Therefore, technically, it’s impossible to apply bandhas in asana practice.  

Activating certain sphincters muscles during certain asanas or movements gives better control and stability but that is actually just an activation of the muscle and not the application of bandhas.

A better way to refer to this activation (if we must use the word bandha) is to call it a ‘functional bandha’.  

Mula Bandha and the Pelvic Floor 

Mula means base, foundation. Imagine a diamond shape made up of anus, genitals, and perineum. These muscles are part of the pelvic floor. When these muscles are activated, there is a lifting action.  

Pelvic floor muscles are the support system of the internal organs. The pelvic floor muscles together with the respiratory diaphragm above, create the bottom and top of our abdominal cavity. A term often used in yoga is the perineum. However, the muscles of the perineum form the most superficial layer and do not contribute to stabilizing the pelvic floor. The muscle group doing so is the levator ani group, which means "elevators of the anus". 

When we engage the levator ani group, the contraction is not limited to the pelvic floor muscles. There is also a corresponding contraction in the lower abdomen. It also helps to stabilize the SI joint and the spine. Therefore, activating the pelvic floor is useful to create more stability and control and is often referred to as "activating Muladhara Bandha". 

Uddiyana Bandha and the Psoas  

Uddiyana means “flying up.” There is a lift of the diaphragm and strong activation of deeply seated abdominal muscles. 

The muscular activation of moving the belly button toward the spine and upward toward the rib cage (as is the action of Uddiyana Bandha) triggers the activation of our psoas. The psoas in turn is a muscle that helps us control our center of gravity.  

Now if we think about lifting the legs up into a headstand with control or hopping into a handstand with control, we can observe a similar (yet less pronounced) activation in our abdominals. Especially in Ashtanga Vinyasa-based classes, you might often hear the cue ‘engage Uddiyana bandha’ for moving your body in space with lightness and control.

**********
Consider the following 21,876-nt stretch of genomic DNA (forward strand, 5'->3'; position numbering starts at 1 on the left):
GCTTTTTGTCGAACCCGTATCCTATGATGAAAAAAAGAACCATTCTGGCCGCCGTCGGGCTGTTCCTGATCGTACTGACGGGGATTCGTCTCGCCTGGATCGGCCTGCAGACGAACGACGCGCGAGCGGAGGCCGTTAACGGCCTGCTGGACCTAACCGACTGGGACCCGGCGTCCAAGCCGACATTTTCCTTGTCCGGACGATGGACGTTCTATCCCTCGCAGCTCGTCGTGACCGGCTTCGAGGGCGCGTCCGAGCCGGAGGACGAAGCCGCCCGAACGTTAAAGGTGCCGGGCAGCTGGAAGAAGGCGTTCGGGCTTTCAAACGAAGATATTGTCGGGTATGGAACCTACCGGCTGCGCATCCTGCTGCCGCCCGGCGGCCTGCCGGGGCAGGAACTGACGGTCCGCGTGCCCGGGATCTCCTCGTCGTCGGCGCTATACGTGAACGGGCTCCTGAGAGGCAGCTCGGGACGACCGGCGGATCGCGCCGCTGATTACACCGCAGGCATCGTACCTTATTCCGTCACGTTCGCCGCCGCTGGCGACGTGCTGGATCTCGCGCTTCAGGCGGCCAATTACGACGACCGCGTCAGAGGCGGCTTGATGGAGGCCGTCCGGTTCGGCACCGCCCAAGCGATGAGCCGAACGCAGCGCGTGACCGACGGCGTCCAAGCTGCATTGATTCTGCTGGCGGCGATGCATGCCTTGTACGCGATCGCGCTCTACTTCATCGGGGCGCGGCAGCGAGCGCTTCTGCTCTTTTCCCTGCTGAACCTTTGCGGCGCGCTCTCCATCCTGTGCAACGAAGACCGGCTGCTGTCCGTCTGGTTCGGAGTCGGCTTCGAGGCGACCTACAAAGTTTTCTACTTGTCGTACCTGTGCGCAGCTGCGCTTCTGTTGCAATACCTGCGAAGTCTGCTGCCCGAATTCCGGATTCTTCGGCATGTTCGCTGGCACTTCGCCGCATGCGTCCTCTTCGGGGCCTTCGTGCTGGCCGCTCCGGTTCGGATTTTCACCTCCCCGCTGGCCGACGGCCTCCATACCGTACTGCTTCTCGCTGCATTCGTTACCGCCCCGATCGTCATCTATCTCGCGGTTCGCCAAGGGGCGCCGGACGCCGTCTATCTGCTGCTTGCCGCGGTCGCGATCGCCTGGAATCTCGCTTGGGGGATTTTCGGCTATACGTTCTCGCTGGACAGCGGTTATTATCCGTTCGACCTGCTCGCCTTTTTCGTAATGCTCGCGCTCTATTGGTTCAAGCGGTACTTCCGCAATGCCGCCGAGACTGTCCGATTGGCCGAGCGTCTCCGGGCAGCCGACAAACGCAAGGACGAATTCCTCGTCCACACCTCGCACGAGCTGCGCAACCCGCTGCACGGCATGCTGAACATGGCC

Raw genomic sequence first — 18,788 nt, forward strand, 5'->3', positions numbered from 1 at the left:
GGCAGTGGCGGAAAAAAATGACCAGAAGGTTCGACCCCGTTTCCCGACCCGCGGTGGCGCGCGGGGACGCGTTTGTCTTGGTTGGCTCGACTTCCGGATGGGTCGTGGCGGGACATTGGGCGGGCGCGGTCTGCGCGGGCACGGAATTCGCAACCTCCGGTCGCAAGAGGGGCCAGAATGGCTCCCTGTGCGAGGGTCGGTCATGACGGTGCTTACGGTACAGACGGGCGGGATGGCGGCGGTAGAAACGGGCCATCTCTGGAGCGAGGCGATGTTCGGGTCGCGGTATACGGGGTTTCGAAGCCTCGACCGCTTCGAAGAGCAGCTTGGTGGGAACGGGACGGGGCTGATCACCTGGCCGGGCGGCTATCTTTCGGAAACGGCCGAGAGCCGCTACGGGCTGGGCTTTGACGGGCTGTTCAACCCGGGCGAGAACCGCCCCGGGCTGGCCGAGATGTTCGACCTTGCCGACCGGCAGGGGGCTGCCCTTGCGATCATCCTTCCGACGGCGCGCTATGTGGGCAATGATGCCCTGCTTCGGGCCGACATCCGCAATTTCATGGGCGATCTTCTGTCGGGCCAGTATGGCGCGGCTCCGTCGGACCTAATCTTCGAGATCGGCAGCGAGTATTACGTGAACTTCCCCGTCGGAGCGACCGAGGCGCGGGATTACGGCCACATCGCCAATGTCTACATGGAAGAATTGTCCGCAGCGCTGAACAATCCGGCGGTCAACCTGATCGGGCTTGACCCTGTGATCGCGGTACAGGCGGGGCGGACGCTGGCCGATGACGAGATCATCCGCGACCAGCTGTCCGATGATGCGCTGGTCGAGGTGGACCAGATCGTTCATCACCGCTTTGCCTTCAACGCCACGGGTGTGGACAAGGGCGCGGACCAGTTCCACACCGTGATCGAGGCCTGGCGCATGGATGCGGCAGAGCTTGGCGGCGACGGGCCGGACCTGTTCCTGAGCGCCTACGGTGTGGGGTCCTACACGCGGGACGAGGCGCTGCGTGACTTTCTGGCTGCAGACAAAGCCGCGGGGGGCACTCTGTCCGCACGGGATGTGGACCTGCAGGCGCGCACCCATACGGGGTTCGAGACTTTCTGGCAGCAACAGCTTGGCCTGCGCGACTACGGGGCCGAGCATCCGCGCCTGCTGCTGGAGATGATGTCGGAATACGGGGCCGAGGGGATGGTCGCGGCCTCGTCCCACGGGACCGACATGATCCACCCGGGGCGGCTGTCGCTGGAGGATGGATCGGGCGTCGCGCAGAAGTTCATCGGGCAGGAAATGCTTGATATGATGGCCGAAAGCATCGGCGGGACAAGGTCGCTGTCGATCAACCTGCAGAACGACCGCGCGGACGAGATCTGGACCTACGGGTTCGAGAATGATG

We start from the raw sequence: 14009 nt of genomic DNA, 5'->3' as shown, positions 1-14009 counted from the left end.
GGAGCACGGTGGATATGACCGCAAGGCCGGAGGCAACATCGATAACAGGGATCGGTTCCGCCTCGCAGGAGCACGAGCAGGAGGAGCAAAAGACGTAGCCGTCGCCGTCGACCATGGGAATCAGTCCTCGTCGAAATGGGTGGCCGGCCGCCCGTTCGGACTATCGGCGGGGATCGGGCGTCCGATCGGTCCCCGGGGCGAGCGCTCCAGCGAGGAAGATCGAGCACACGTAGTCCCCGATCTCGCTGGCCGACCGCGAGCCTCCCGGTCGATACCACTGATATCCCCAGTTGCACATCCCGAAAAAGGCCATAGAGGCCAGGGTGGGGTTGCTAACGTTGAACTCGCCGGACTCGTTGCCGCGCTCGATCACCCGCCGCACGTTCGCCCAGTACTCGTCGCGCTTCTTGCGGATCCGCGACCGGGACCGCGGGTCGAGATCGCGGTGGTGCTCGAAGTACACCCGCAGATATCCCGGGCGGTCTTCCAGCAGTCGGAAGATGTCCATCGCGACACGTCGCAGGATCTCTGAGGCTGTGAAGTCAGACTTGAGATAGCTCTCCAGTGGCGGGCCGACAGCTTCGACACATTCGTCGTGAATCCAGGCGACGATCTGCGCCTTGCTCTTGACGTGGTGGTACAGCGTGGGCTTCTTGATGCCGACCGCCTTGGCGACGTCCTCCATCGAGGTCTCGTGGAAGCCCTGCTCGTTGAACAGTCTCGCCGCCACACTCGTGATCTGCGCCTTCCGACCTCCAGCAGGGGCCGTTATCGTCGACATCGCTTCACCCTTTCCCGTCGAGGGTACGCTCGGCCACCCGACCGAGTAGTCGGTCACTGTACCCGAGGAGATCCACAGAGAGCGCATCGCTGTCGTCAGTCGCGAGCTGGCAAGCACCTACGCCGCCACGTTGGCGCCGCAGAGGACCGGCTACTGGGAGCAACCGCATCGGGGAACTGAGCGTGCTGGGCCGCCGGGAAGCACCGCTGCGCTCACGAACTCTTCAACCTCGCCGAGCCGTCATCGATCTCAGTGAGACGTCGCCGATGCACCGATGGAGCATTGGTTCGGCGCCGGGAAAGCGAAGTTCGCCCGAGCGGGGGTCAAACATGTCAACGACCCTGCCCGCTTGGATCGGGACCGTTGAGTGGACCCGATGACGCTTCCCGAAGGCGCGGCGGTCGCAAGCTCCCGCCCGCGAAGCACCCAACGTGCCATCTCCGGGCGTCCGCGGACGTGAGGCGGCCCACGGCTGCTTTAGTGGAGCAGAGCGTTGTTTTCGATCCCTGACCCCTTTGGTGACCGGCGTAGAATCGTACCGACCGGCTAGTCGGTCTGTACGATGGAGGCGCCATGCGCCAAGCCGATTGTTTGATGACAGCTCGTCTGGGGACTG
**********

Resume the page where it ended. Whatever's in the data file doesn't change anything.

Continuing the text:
When Should you Avoid Bandhas? 

Even though they are very beneficial, in some cases, bandhas can aggravate your condition or illness. You should not attempt to apply the bandhas if:

  • You are pregnant
  • You have blood pressure disorders
  • You have any sort of abdomen illness or condition
  • You have intestinal disorders or hernia
  • You suffer from any heart disease
  • You suffer from anxiety or panic attacks

Myths and Truths About the Bandhas 

Anyone Can Apply Bandhas 

To apply bandhas you need a certain amount of mental and physical control. Traditionally bandhas were only taught to students with good regular practice. 

Bandhas Can Only do Good but No Harm 

Like any other exercise when not done properly, bandhas can also give adverse effects. There they should be learned and practiced under the proper supervision of a competent teacher. 

You Need to Use Force to Apply Bandhas 

Actually, once you understand bandhas become very subtle and gentle. You should not feel any extra stress when applying them. If you are using too much force and extra muscle contraction, chances are that you are doing them incorrectly. 


When performed correctly, bandhas can use prana and chakras to benefit the body and mind. This makes the bandhas a useful tool to gain optimal health and vitality. There are physical and energetic aspects to bandhas and so it is very important that they are practiced under the guidance of an experienced and knowledgeable teacher. Practicing the bandhas should always be done with caution and patience. 

Reading suggestion: Asana, Pranayama, Mudra and Bandha - Swami Saraswati Satyananda


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About the author

Ram Jain

Born into a Jain family where yoga has been the way of life for five generations, my formal yoga journey began at age of eight at a Vedic school in India. There I received a solid foundation in ancient scriptures, including Vedas, Upanishads, Bhagavad Gita, and Yoga Sutras (to name a few).

In 2009, I founded Arhanta Yoga Ashrams. I see yoga as a way to master the five senses, so I named our ashrams 'Arhanta Yoga,' the yoga to master the five senses!

In 2017, I also founded Arhanta Yoga Online Academy so that people who can not visit our ashrams can follow our courses remotely.

At Arhanta, we don't just teach yoga. We teach you how to reach your potential, deepen your knowledge, build your confidence, and take charge of your life.